I got some interesting info that I felt was important to share with you regarding buying new construction homes, condos or townhouse – or if you are considering buying a condo in a condo conversion community so that you don’t run into these problems.
Warnings #1a and 1b – if you buy new construction make sure that you are prepared for delays and have in writing that you will not have to close until you are satisfied with the completion of the propery.
With inventory being so low there has been an increase in the last year in new construction. When the market went down 6-7 years ago, new construction almost stopped completely and it wasn’t until last year that it really started up again and then picked up steam this year. With demand being high and inventory for existing homes for sale being low, there is a strong need for new construction and so this area has been growing rapidly.
There are differences in buying a new construction property from buying an existing home or condo and I am updating my knowledge of the area and will be completing the National Association of Realtors course on Successful Buyer Representation in New Home Sales.
Both of my current clients who are buying new construction ran into some of the typical issues with one of the most common ones being delays. I usually tell clients that they should expect it to take about 50% longer than they are promised and in one case the client signed their contract at the end of June and were told it would be done by August and it was actually done the last day of September (sort of) and in the other case they signed their contract the end of January and were told it would be about 6 months but not the estimated completion date is mid-November. Since I had forewarned them they were not surprised by this. So make sure to be prepared for this.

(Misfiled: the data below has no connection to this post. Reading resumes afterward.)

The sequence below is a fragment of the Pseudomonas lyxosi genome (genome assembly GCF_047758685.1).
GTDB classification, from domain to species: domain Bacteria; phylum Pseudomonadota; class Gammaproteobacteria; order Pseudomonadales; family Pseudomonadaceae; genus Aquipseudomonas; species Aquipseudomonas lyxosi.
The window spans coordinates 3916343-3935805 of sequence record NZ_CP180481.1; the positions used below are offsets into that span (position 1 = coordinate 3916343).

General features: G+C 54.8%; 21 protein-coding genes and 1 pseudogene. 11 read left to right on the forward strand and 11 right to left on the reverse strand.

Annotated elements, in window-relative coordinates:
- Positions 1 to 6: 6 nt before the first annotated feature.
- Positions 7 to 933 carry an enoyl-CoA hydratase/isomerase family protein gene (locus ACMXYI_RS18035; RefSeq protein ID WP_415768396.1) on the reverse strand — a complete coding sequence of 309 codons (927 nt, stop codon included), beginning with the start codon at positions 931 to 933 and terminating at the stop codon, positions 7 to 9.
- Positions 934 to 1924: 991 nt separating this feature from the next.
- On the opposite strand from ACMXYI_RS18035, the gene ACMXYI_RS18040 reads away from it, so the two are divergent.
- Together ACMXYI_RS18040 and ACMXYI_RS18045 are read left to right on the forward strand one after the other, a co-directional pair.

The client who just closed at the end of September had a very unusual experience with one of the larger and well-known builders. Their closing date was set for September 30th and they were informed of this around the beginning of September. They used an inspector who did inspections throughout the construction period (different from when you buy an existing property and a good approach) and informed the builder that they wanted to do the final inspection on September 26th.
Typically you will do a final inspection and come up with a list of final things that need to fixed or touched up – called a ‘punch list’. This gives the builder time to complete these items by closing. In this situation, when we arrived on September 26th for the final inspection, the house was not even close to being done. The A/C system was installed but wasn’t running yet, some of the flooring was not yet completed, the screening for the patio wasn’t done, and there were numerous small issues that still needed to be handled. This was on a Thursday and the closing was set for Monday morning.